Being a total green smoothie convert and having made it my mission to refine the combination of veg versus fruit to ensure a perfectly balanced smoothie, I am only too happy to report that this one in particular is possibly my favourite. Not too sweet, not too sour, it’s a beautiful blend of all that’s good for you and all that tastes, well, yummy. Still on the ‘green smoothie’ fence? Give this a whirl and then come back to me. In the meantime…
May your thoughts be as glad as the shamrocks.
May your heart be as light as a song.
May each day bring you bright, happy hours that stay with you all the year long.
what you’ll need
1 x 3 inch piece of cucumber, peeled and de-seeded
1 small slice of fennel
30g curly kale
1 x kiwi
1 x medjool date
juice 1 blood orange
1 heaped tsp hemp powder
1 tsp chlorella powder
100ml filtered water
passion fruit seeds
what you’ll do
put everything in a blender and blitz until smooth.
serve immediately topped with a slice of cucumber and some passion fruit seeds
Where has this week gone? I feel like I’ve got absolutely nothing done and all of a sudden we’re being hurtled back into another weekend… ugh. Thankfully, I have had some precious time to spend in the kitchen creating this and that for the forthcoming book. These no-bake granola bars were a second attempt because the first batch were a bit too crumbly for my liking (I instagrammed them for posterity though!) so it was immediately back to the drawing board, which quickly resulted in me adding more nut butter and coconut oil – and hey presto, they came out perfectly. My Husband was so taken with them he wanted to bring the lot into work… unfortunately for him I still hadn’t yet snapped the little blighters for the blog so he’ll have to make do with a weekend’s worth of nutty, chewy bars at his disposal. I’m certain he won’t be complaining.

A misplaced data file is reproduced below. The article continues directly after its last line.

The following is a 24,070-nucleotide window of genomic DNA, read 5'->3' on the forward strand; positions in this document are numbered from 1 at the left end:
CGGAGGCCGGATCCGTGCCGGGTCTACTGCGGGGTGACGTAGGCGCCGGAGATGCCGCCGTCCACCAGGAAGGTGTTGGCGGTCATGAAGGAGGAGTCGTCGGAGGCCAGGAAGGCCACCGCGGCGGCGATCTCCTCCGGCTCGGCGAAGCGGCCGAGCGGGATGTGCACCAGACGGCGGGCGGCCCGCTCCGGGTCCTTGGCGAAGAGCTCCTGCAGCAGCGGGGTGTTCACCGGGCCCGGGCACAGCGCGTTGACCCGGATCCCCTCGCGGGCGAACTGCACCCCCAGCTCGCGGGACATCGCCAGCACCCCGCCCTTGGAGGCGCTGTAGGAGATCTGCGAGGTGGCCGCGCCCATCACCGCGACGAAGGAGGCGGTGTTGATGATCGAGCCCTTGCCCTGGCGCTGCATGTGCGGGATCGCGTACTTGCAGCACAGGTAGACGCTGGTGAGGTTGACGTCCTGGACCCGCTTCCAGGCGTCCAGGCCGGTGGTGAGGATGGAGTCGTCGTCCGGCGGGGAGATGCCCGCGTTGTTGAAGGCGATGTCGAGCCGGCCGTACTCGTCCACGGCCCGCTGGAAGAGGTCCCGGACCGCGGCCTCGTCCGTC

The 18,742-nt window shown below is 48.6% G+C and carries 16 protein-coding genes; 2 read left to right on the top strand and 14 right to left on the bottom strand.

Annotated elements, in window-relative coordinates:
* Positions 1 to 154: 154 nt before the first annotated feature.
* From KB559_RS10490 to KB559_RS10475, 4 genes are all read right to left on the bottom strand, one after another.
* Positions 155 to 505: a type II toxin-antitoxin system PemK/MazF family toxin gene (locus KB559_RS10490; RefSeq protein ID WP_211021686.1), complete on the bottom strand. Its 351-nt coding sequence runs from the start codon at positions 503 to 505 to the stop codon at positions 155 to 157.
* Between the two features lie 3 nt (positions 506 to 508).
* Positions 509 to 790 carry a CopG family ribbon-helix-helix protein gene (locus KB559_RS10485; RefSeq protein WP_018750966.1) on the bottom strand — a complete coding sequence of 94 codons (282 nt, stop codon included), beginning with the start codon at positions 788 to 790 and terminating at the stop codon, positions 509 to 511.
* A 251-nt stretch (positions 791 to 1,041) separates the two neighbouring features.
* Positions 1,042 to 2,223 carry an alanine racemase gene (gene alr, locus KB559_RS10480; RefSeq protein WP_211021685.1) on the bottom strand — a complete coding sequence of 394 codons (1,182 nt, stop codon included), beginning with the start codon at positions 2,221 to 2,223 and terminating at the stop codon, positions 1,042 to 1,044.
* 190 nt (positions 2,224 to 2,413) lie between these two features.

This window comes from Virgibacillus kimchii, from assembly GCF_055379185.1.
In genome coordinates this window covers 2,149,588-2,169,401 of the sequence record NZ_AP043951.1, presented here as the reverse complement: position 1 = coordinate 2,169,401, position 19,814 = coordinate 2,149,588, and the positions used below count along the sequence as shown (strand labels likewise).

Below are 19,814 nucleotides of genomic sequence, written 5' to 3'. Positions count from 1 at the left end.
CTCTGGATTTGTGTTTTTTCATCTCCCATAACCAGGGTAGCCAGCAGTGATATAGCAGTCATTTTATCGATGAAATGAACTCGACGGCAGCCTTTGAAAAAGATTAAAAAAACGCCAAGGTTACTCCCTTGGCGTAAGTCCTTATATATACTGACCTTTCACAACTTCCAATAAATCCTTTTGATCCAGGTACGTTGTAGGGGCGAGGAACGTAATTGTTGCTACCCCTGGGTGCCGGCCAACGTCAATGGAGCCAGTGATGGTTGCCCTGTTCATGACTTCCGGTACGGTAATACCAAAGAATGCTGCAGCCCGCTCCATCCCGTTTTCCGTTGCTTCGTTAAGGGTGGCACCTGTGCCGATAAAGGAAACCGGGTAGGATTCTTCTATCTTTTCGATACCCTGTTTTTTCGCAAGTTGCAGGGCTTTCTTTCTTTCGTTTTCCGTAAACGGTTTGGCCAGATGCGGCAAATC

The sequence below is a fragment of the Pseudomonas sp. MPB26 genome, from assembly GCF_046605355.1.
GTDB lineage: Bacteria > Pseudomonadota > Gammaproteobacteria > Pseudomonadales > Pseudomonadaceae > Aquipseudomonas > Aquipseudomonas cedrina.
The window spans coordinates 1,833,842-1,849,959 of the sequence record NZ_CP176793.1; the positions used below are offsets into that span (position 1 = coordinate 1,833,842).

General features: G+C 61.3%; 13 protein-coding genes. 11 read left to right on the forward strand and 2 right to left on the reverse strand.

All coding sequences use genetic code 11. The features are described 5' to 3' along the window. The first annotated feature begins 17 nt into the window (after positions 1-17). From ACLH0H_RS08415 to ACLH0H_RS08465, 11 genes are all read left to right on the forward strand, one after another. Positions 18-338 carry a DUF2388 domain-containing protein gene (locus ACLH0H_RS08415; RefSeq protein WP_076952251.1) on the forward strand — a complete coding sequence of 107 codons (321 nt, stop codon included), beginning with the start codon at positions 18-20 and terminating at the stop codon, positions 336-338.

You could easily play about with the add-in’s … it would be great with goji berries and pistachios too. It’s such a stupidly simple recipe to whip up and (aside from refrigeration) would make a terrific last minute option for bake sales and the like. They’ve already been put on the snack rotation list here and, in my humble opinion, equal bliss balls in their nummy nutritional greatness – I’m going to have so much fun creating variations and already have my sights set on a full-on cacao version complete with nibs. Yep, this one is definitely a keeper.
what you’ll need
1/2 tbsp maca powder (optional)
30g almonds, roughly chopped
30g sunflower seeds
30g pumpkin seeds
2 large medjool dates, chopped
30g desiccated coconut
30g chocolate chips
1 ripe banana
4 tbsp coconut oil, melted
3 tbsp peanut butter
2 tbsp cashew or almond butter
1 tsp vanilla extract
5 tbsp agave
what you’ll do
mix all the dry ingredients in a bowl.
mash the banana and whisk in the melted coconut oil, nut butters, vanilla extract and agave until completely smooth. pour over the granola mix and stir to combine.
line a brownie tin and tip the sticky granola into it, flattening to the edges with the back of a spatula.